As a parent of a biracial child, I am always thinking of how to best equip him with the skills and tools to navigate society. While many biracial children are perceived as attractive, more open-minded, and adaptable, biracial people may face some challenges. Some biracial individuals are questioned about their identity, challenged about where they are from, and sometimes pressured to identify with one ethnicity. Despite the increase in multi-ethnic children around the world, there are still many problematic beliefs and stereotypes about their experiences and identities. For many children of mixed background, these types of responses may have a less than desirable effect on their sense of identity.
Over the years, I have experienced and learnt what it is like to raise a biracial child. Today, I will talk about some things you can do when raising a biracial child that may help them navigate their environment.
1. Start Talking to Your Child from an Early Age About Their Differences
By the age of three, children are aware of their differences. They can define themselves and start comparing themselves to others. So, at this age and beyond, we can start talking to them about their identity so that they know where they belong. You can help your child understand why their skin may be darker or lighter than others’, why their hair is curly, why their eyes are round, why their lips are full, or why they have features that may be deemed different by others. Talking to them and providing them with answers may help them embrace who they are from an early age. According to Dr Francis Wardle, founder of The Center for Biracial Studies, “Children raised from the early years with pride and appreciation of their total heritage have the best chance of developing into secure adults.
2. Acknowledge that Racial Bias and Discrimination Exist
Talking to your child from an early age about their heritage helps them understand who they are. As they get older, you can find appropriate ways to talk to them about racial and cultural biases. Let them know that people will talk about their skin colour and physical features and may not want to be their friend for these reasons (and why that is wrong). Educating your child on what prejudice is and what to do in such a situation will better prepare them to face the reality of the outside world.
3. Coach Them on How to Respond
You will be asked questions about your child, and you may know how to respond. Similarly, your child will be asked questions about themselves when not in your presence—for example, at school, at parks, or at a party—but your child may not know what to say. As your child gets older, coach them on how to reply to questions about their appearance, heritage, and family.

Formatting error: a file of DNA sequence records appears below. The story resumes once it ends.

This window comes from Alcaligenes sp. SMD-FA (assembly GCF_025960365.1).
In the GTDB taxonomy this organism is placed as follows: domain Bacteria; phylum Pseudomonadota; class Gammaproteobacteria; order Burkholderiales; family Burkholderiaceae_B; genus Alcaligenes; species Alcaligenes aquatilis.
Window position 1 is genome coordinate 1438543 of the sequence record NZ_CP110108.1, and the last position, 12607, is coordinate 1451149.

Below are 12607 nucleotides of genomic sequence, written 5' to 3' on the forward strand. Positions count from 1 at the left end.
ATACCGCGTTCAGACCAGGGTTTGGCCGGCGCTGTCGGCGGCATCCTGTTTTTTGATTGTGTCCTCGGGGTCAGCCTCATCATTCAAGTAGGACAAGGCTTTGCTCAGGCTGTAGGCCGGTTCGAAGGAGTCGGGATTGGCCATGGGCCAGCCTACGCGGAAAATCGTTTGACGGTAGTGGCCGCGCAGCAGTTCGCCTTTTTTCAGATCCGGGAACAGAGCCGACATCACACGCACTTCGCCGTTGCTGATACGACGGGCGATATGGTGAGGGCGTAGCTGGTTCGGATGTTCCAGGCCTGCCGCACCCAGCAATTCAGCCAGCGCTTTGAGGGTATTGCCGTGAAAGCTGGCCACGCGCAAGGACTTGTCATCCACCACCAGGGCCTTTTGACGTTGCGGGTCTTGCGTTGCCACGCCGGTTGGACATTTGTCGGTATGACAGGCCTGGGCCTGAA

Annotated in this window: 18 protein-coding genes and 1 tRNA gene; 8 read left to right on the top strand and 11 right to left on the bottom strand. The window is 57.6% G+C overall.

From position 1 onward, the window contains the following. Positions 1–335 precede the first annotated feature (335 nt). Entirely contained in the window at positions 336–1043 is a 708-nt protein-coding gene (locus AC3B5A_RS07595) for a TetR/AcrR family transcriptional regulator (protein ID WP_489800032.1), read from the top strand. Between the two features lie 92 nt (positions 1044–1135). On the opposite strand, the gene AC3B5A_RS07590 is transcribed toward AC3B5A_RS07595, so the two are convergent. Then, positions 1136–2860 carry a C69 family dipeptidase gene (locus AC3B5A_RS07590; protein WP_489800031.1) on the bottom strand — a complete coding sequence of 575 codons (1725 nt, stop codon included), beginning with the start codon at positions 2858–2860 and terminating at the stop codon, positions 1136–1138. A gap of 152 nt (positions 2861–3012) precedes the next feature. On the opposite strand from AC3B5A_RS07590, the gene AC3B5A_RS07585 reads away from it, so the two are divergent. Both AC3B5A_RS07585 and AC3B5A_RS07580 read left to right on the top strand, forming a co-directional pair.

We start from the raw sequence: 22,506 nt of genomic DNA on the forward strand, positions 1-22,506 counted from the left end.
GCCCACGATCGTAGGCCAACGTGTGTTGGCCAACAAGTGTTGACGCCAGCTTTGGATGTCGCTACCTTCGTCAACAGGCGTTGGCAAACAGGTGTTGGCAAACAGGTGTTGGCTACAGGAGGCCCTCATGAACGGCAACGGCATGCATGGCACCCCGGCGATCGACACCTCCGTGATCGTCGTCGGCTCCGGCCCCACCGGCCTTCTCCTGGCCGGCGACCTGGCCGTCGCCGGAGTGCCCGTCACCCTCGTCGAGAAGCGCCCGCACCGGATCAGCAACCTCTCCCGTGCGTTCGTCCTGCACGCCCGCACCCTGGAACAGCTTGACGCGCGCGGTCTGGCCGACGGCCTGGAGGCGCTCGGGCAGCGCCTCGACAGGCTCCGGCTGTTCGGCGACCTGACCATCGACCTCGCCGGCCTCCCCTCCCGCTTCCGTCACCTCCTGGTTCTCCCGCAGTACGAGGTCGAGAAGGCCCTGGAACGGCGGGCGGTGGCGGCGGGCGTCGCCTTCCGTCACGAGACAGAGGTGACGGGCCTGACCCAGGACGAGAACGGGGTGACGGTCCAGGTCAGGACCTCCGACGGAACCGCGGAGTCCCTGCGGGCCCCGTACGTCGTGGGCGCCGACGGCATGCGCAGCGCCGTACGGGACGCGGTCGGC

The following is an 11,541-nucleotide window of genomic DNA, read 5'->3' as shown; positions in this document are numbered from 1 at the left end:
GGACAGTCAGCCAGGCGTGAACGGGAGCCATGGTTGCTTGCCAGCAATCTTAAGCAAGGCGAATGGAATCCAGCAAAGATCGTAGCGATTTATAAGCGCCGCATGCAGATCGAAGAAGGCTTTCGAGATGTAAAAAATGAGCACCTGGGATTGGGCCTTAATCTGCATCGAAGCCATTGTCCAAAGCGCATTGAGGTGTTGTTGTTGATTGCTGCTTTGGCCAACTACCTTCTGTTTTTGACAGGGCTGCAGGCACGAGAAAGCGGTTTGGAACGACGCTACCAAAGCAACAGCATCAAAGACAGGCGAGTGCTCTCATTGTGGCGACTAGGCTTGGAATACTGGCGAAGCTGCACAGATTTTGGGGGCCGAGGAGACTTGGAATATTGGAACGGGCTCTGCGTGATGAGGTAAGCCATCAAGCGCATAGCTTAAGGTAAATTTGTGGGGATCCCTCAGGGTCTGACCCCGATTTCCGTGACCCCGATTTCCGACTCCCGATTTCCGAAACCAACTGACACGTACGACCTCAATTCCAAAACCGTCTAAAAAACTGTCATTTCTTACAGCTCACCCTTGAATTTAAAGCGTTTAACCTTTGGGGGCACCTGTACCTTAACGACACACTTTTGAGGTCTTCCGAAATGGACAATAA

4. Teach Your Child How to Respond to Others They See as Different
I will never forget my son coming home from school at the age of four and telling me that he didn’t want to be friends with a boy in class because the classmate spoke to him in another language. This boy, I believe, comes from a multicultural home like my son. I explained to him that it is okay to speak another language because he speaks another language too, and I gave examples of different people that he knows who speak multiple languages. Since that day, I have continuously ensured that I teach my son how to respond to individuals and people who he thinks are different.
5. Introduce Your Child to Both Sides of Their Culture or Heritage
One of the wonderful parts about raising a biracial child is that we can expose them to their dual cultures or heritages. If you are raising a biracial child, and you and your partner speak different languages, you can introduce both to the child. Additionally, you can introduce your children to foods, music, holidays from your cultural background. If possible, have them spend time with relatives so that they can understand where each parent is from. If visiting family is not possible, take advantage of technology to connect your child to their cultures.
6. Seek Out Other Multicultural Families
You can seek out other biracial or multicultural families. The children will get the chance to meet people who look like them or people with other biracial backgrounds. Especially if you live in a monocultural society, meeting other families and children can help your child feel normal instead of being othered or seen as exotic.
7. Read Books and Use Media That Shows Diversity
Choose books or media that show diversity. Children can get a glimpse of someone who looks like them and can model what they can become. This experience may help them feel like they are not alone or side-lined. When children are reflected in media or books, they can gain role models and be inspired.
8. Do Daily Affirmations
Daily affirmations are a good way to nature self-belief in your child. Affirmations can be done daily and may stay with them for the rest of their life. Your affirmations can be specific to your family or general, such as, “I am wonderful just the way I am.”
Your child’s experience will be unique. The best we can do is to be open about who they are, give them knowledge about their cultural heritage, and be honest about the biases and prejudices they may face. Your positive messages and love will empower them to embrace their multiracial identity. As you empower them with the knowledge, you must also allow them to explore for themselves and choose who they want to be.